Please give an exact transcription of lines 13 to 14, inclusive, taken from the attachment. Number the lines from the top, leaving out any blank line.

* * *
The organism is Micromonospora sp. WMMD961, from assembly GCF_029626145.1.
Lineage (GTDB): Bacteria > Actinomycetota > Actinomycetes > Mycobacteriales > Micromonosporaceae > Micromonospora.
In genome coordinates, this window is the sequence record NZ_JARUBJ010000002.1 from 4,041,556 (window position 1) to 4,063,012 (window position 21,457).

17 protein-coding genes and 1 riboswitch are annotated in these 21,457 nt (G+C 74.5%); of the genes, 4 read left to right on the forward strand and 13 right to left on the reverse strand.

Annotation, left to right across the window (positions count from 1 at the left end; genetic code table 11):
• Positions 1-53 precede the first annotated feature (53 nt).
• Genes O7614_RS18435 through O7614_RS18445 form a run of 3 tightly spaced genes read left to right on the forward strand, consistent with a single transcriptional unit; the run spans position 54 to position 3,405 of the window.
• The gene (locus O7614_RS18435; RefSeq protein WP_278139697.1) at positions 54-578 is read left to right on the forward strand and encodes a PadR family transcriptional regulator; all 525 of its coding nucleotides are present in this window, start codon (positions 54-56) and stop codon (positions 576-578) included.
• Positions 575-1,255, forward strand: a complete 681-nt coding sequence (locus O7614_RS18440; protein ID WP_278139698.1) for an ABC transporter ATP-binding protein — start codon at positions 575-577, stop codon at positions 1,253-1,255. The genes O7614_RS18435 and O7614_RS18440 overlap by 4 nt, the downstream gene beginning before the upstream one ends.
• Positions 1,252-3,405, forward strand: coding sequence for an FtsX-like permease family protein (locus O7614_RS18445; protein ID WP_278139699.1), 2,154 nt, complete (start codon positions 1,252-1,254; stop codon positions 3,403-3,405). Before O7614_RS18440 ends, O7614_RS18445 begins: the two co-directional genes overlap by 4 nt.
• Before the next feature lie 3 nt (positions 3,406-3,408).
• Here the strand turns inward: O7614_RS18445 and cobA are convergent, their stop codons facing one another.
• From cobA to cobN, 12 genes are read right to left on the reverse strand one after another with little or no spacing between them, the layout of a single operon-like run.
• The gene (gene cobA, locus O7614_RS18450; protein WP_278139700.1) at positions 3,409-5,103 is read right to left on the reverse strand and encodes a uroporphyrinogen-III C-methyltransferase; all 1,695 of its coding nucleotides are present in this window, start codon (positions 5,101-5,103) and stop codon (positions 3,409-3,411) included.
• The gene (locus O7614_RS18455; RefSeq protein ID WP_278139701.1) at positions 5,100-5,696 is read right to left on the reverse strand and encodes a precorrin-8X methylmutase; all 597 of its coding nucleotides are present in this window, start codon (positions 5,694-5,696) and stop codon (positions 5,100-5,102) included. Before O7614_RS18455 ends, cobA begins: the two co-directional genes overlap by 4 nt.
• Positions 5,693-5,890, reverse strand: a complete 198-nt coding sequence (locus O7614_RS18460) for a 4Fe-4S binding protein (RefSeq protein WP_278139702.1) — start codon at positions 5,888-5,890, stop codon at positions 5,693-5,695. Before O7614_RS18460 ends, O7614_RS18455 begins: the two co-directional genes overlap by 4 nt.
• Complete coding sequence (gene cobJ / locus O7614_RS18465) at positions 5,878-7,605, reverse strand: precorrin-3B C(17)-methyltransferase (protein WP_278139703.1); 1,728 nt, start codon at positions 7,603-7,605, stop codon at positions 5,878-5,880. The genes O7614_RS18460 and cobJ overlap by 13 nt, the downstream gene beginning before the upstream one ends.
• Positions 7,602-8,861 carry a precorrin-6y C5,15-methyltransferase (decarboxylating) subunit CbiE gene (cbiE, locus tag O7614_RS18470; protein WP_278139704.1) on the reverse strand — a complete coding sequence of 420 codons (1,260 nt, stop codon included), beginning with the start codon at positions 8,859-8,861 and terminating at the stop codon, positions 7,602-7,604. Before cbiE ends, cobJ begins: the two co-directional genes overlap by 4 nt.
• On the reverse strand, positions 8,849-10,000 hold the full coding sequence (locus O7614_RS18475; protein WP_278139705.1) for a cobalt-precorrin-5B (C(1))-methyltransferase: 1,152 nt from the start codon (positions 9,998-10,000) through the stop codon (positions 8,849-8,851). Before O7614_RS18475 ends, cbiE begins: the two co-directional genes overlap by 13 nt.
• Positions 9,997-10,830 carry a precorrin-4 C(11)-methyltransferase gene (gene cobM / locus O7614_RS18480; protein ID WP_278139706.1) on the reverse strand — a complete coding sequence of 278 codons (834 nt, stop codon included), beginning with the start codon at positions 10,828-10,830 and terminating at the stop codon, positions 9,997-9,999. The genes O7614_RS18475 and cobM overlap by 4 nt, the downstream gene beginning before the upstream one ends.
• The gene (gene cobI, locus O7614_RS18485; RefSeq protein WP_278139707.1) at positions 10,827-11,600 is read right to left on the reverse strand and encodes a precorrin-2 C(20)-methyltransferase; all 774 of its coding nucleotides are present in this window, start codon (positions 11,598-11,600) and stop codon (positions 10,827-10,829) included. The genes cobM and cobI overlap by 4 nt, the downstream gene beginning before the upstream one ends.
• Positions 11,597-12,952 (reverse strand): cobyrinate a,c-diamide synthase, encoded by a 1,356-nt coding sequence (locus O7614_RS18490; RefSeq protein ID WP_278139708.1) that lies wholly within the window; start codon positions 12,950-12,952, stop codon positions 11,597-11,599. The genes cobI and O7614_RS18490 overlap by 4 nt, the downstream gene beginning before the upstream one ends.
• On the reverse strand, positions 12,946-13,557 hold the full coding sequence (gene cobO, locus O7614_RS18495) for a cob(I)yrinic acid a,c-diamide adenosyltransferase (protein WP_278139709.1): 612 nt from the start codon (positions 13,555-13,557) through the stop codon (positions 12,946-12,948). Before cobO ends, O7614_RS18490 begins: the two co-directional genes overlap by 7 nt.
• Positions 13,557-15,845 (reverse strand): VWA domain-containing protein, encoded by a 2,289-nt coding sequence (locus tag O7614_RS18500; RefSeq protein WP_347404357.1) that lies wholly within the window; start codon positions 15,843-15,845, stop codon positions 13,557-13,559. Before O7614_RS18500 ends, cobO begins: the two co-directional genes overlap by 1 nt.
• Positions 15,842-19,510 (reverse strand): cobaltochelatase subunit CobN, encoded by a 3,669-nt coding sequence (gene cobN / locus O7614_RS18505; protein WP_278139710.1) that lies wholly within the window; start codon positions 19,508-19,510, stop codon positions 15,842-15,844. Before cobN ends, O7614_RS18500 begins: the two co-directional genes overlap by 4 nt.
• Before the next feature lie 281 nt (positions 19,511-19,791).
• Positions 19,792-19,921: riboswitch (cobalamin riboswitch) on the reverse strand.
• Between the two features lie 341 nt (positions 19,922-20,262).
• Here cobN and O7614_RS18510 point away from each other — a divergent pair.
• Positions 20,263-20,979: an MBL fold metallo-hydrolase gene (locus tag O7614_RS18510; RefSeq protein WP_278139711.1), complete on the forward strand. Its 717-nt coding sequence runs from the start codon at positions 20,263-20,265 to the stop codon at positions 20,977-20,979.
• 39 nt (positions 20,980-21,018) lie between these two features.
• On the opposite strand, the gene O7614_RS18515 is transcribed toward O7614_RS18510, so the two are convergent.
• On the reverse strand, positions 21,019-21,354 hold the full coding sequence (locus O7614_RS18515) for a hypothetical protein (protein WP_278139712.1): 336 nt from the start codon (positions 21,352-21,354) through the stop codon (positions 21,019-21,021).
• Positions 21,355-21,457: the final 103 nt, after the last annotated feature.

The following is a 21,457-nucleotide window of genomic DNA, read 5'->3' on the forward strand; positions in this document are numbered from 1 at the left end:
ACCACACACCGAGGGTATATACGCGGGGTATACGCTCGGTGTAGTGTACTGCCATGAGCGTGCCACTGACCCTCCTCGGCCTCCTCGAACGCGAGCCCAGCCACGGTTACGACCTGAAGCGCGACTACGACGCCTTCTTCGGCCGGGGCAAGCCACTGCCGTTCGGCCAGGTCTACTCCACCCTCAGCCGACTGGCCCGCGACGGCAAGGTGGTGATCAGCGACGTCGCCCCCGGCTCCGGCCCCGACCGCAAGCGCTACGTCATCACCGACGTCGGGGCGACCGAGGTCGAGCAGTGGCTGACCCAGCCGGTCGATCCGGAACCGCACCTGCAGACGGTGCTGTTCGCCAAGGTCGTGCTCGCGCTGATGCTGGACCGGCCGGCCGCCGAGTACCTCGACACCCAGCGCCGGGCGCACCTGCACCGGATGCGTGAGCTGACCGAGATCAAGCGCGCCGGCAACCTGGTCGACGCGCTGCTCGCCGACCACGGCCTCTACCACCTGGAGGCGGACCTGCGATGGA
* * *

• From cobA to cobN, 12 genes are read right to left on the reverse strand one after another with little or no spacing between them, the layout of a single operon-like run.
• The gene (gene cobA, locus O7614_RS18450; protein WP_278139700.1) at positions 3,409-5,103 is read right to left on the reverse strand and encodes a uroporphyrinogen-III C-methyltransferase; all 1,695 of its coding nucleotides are present in this window, start codon (positions 5,101-5,103) and stop codon (positions 3,409-3,411) included.